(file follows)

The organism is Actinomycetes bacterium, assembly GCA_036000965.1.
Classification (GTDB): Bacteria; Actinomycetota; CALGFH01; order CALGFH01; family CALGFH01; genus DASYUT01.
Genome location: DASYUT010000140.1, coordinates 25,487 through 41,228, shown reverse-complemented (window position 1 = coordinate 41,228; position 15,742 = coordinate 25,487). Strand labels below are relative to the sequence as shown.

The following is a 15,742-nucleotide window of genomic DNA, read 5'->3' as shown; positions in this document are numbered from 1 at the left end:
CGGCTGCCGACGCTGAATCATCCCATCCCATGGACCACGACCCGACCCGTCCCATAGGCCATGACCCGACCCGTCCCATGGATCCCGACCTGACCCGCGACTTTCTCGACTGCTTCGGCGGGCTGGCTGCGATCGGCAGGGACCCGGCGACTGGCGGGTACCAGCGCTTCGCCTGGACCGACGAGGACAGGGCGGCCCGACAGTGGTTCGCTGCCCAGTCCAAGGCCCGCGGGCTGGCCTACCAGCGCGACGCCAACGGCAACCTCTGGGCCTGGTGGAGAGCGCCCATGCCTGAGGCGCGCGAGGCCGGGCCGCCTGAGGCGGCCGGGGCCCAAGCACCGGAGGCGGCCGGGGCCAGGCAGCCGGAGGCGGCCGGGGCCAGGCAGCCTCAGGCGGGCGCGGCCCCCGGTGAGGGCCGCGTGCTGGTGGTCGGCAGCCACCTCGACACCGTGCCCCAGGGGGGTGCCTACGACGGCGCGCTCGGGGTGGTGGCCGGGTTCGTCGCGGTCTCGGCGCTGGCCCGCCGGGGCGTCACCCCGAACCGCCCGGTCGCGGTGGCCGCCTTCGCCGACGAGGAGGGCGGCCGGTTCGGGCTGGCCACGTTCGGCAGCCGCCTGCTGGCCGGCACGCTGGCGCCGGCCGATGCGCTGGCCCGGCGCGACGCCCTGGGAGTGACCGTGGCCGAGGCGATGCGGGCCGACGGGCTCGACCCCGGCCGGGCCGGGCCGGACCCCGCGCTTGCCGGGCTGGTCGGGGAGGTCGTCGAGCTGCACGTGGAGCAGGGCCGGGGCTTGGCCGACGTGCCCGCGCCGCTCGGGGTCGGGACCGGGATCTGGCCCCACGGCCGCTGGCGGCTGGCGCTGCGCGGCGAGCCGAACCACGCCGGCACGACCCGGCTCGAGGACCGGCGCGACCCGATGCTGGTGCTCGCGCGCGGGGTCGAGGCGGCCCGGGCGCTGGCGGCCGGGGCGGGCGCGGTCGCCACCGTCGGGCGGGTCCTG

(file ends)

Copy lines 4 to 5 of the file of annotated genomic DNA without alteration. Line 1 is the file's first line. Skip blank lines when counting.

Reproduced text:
The following is a 15,742-nucleotide window of genomic DNA, read 5'->3' as shown; positions in this document are numbered from 1 at the left end:
CGGCTGCCGACGCTGAATCATCCCATCCCATGGACCACGACCCGACCCGTCCCATAGGCCATGACCCGACCCGTCCCATGGATCCCGACCTGACCCGCGACTTTCTCGACTGCTTCGGCGGGCTGGCTGCGATCGGCAGGGACCCGGCGACTGGCGGGTACCAGCGCTTCGCCTGGACCGACGAGGACAGGGCGGCCCGACAGTGGTTCGCTGCCCAGTCCAAGGCCCGCGGGCTGGCCTACCAGCGCGACGCCAACGGCAACCTCTGGGCCTGGTGGAGAGCGCCCATGCCTGAGGCGCGCGAGGCCGGGCCGCCTGAGGCGGCCGGGGCCCAAGCACCGGAGGCGGCCGGGGCCAGGCAGCCGGAGGCGGCCGGGGCCAGGCAGCCTCAGGCGGGCGCGGCCCCCGGTGAGGGCCGCGTGCTGGTGGTCGGCAGCCACCTCGACACCGTGCCCCAGGGGGGTGCCTACGACGGCGCGCTCGGGGTGGTGGCCGGGTTCGTCGCGGTCTCGGCGCTGGCCCGCCGGGGCGTCACCCCGAACCGCCCGGTCGCGGTGGCCGCCTTCGCCGACGAGGAGGGCGGCCGGTTCGGGCTGGCCACGTTCGGCAGCCGCCTGCTGGCCGGCACGCTGGCGCCGGCCGATGCGCTGGCCCGGCGCGACGCCCTGGGAGTGACCGTGGCCGAGGCGATGCGGGCCGACGGGCTCGACCCCGGCCGGGCCGGGCCGGACCCCGCGCTTGCCGGGCTGGTCGGGGAGGTCGTCGAGCTGCACGTGGAGCAGGGCCGGGGCTTGGCCGACGTGCCCGCGCCGCTCGGGGTCGGGACCGGGATCTGGCCCCACGGCCGCTGGCGGCTGGCGCTGCGCGGCGAGCCGAACCACGCCGGCACGACCCGGCTCGAGGACCGGCGCGACCCGATGCTGGTGCTCGCGCGCGGGGTCGAGGCGGCCCGGGCGCTGGCGGCCGGGGCGGGCGCGGTCGCCACCGTCGGGCGGGTCCTG